With his skillful storytelling, Rowdy deconstructs the aspects of great leadership: being a great communicator, maintaining a compelling vision, clear focus and having beliefs and actions that are congruent. But more than that he argues that mindset is the most important fuel for the advancement of your leadership skills.
Three Things to Action from this Book
1. As a leader, ask for feedback on your performance.
Where most leaders go wrong, according to Rowdy, is that they rarely ask for feedback on their progress from the people they expect to follow them.
‘How can you expect to become a better leader, to grow, learn and develop, if no one tells you where you’re going wrong?’
Rowdy outlines a simple two-step feedback technique that can be applied in formal feedback processes or a group leader ‘hotseat’ scenario:
- what they think the leader is doing well
- where they think the leader can improve
2. Don’t be afraid to be vulnerable
Most leaders suffer from ‘vulnerability reluctance’; they fear that being vulnerable shows weakness. In contrast, Rowdy explains that we’re all born vulnerable.
‘You can never know everything. So embrace that vulnerability and learn to use it as an asset.’
Specifically, ‘I don’t know’ is a very powerful admission. Every great discovery through history began with these three words, which express not a lack of knowledge but a desire to seek understanding.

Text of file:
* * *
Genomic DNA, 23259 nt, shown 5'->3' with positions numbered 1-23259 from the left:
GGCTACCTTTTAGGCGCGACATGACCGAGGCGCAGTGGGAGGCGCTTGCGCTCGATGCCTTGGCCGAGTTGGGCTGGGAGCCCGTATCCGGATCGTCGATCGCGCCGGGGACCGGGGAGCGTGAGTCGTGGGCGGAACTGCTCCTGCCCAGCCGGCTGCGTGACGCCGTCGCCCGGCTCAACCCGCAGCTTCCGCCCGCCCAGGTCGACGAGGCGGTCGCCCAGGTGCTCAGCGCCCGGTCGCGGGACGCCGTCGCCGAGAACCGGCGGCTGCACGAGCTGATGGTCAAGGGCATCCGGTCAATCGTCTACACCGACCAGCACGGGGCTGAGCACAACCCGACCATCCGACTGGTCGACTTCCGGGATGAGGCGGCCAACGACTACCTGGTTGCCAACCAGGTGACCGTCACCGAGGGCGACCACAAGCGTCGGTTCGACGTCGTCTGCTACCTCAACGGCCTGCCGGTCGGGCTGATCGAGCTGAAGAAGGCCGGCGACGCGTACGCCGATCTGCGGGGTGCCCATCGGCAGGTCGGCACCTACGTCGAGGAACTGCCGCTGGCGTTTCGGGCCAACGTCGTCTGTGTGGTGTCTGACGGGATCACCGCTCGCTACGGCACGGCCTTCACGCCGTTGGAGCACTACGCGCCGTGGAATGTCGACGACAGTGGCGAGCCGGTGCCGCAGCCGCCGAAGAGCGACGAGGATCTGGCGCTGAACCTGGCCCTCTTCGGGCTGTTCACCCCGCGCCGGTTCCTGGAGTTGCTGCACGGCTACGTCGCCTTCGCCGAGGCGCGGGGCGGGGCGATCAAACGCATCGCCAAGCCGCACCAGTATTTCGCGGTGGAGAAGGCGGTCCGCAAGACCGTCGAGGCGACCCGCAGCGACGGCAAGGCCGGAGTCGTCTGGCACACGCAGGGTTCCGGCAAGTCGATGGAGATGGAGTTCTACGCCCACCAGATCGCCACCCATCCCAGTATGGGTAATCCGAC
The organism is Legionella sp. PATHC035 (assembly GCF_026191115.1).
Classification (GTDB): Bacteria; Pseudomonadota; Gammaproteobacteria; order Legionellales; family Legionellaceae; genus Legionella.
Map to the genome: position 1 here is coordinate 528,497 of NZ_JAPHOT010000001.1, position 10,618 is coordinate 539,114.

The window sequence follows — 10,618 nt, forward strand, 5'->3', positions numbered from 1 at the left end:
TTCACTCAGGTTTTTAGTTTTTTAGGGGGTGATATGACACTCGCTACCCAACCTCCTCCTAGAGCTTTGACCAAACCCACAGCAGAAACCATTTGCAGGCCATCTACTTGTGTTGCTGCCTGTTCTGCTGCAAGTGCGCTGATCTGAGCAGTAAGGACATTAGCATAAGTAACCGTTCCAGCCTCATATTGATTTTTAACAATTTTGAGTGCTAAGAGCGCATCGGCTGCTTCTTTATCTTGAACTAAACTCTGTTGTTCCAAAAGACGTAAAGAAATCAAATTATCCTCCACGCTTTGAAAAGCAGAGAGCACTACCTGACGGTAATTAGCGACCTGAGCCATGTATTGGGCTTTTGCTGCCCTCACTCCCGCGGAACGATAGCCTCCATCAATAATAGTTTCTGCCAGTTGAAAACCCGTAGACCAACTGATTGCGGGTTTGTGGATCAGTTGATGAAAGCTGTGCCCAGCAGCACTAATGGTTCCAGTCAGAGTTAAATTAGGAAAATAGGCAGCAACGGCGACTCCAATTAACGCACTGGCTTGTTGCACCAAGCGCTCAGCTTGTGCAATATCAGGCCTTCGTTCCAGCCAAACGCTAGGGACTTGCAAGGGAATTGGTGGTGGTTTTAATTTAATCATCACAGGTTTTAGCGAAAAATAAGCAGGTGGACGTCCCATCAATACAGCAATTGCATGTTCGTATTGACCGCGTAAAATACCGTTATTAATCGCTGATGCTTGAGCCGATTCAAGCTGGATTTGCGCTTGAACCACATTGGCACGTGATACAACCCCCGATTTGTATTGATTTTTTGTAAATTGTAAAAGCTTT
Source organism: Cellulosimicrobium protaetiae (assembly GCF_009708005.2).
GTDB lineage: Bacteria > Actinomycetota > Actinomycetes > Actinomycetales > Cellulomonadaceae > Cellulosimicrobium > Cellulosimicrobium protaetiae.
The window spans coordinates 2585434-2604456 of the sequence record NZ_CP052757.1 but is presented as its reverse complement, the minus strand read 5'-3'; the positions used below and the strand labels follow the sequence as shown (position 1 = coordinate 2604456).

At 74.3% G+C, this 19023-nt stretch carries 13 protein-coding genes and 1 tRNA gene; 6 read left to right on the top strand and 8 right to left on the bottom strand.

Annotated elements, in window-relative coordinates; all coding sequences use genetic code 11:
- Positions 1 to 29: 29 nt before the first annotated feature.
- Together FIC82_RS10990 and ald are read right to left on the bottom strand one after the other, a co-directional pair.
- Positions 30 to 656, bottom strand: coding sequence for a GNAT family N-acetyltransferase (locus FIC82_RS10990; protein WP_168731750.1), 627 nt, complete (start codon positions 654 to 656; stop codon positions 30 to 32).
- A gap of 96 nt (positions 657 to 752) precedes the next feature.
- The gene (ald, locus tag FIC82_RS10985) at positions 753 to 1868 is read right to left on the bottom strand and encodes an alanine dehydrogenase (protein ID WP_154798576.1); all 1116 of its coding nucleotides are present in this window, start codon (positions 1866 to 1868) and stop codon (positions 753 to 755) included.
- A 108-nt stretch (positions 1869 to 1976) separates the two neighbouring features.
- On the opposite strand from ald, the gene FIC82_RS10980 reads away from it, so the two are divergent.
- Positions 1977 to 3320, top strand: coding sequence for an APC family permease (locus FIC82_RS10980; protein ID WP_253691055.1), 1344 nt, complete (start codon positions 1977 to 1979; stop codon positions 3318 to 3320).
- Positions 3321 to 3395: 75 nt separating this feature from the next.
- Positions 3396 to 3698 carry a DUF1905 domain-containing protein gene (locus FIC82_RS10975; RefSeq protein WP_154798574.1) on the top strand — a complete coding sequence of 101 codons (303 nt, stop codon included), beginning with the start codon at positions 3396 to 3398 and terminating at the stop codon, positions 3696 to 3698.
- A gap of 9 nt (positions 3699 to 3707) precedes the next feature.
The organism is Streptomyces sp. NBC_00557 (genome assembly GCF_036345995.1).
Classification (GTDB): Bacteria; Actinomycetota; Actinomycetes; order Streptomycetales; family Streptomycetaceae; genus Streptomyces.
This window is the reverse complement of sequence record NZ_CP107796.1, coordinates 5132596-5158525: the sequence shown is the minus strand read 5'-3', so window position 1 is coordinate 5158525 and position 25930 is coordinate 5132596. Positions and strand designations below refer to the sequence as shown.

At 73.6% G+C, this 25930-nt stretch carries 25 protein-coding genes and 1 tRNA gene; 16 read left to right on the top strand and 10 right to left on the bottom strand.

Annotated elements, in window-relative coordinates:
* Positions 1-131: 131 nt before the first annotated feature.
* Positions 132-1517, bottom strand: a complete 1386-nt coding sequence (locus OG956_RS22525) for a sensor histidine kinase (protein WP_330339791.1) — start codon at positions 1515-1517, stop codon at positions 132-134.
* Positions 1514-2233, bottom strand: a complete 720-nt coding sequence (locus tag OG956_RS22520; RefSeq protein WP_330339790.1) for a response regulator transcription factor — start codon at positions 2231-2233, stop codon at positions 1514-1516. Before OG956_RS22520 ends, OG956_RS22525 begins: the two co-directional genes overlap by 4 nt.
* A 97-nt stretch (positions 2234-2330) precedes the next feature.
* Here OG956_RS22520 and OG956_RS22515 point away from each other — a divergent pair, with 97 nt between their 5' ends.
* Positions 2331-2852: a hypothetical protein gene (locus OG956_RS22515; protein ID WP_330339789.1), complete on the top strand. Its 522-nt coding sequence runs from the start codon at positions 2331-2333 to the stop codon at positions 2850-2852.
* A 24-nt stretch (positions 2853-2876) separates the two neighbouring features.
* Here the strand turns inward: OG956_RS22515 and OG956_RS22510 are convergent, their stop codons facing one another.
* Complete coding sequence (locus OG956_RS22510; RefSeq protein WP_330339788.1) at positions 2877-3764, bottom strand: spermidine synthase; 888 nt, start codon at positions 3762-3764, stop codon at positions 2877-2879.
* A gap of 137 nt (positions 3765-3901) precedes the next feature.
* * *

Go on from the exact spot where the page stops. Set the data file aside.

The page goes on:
Vulnerability in leadership is not a weakness. It’s perhaps one of our truest measures of courage.
3. Begin with the end in mind
As Rowdy reminds us, being a leader is a great privilege and honor.
‘As a leader, you’re given an opportunity to lead, to shape other people’s lives, to shape the progress of a company, to contribute to society in a way that not many people get to experience.’
The Leadability methodology incorporates a strong emphasis on legacy and encourages you to consider what you want to leave behind, how you want to be remembered and what you want to contribute.
In considering your legacy, there are four areas to explore:
- Significance: what is the significance of what you intend to create?
- Relationships: how will you make others feel in years to come?
- Aspirations: your legacy is written by how your followers respond to your vision.
- Courage: your leadership legacy will be shaped by the risks and dangers you faced and stood up to despite your fears.
Leadability challenged everything I thought I knew about leadership, in a good way. It provides a refreshing model for leadership in changing times.
In an era where authenticity and leadership integrity appear to be missing at even the highest levels of business and politics, what the world needs now, more than love sweet love is great leaders. Being better leaders with our teams and families feels like the perfect antidote to an uncertain world. Thankfully Rowdy’s book and Leadability model is building that legacy for the future, leader by leader (even accidental ones).
Get your copy of Leadability: The Art of Building Respect, Confidence, Integrity and Trust to Create a Lasting Leadership Legacy Comments